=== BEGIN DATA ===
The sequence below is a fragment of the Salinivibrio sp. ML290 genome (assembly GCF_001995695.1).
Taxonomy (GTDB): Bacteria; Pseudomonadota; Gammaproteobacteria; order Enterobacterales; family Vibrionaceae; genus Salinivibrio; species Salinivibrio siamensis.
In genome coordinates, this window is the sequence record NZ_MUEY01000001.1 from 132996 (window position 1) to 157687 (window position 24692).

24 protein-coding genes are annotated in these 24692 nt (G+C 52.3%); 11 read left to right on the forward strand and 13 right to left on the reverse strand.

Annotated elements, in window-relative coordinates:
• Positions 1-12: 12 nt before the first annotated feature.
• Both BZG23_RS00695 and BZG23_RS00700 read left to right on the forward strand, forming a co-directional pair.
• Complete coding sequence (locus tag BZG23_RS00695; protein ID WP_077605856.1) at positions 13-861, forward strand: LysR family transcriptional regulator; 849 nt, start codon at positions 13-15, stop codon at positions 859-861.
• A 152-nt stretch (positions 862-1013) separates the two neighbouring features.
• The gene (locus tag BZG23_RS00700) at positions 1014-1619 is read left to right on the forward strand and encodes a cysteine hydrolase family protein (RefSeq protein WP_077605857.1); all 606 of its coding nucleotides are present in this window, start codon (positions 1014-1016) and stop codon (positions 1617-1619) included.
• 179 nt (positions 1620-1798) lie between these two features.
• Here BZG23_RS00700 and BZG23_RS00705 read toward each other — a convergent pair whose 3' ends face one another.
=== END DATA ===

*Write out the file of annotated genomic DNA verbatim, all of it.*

The sequence below is a fragment of the Salinivibrio sp. ML290 genome (assembly GCF_001995695.1).
Taxonomy (GTDB): Bacteria; Pseudomonadota; Gammaproteobacteria; order Enterobacterales; family Vibrionaceae; genus Salinivibrio; species Salinivibrio siamensis.
In genome coordinates, this window is the sequence record NZ_MUEY01000001.1 from 132996 (window position 1) to 157687 (window position 24692).

24 protein-coding genes are annotated in these 24692 nt (G+C 52.3%); 11 read left to right on the forward strand and 13 right to left on the reverse strand.

Annotated elements, in window-relative coordinates:
• Positions 1-12: 12 nt before the first annotated feature.
• Both BZG23_RS00695 and BZG23_RS00700 read left to right on the forward strand, forming a co-directional pair.
• Complete coding sequence (locus tag BZG23_RS00695; protein ID WP_077605856.1) at positions 13-861, forward strand: LysR family transcriptional regulator; 849 nt, start codon at positions 13-15, stop codon at positions 859-861.
• A 152-nt stretch (positions 862-1013) separates the two neighbouring features.
• The gene (locus tag BZG23_RS00700) at positions 1014-1619 is read left to right on the forward strand and encodes a cysteine hydrolase family protein (RefSeq protein WP_077605857.1); all 606 of its coding nucleotides are present in this window, start codon (positions 1014-1016) and stop codon (positions 1617-1619) included.
• 179 nt (positions 1620-1798) lie between these two features.
• Here BZG23_RS00700 and BZG23_RS00705 read toward each other — a convergent pair whose 3' ends face one another.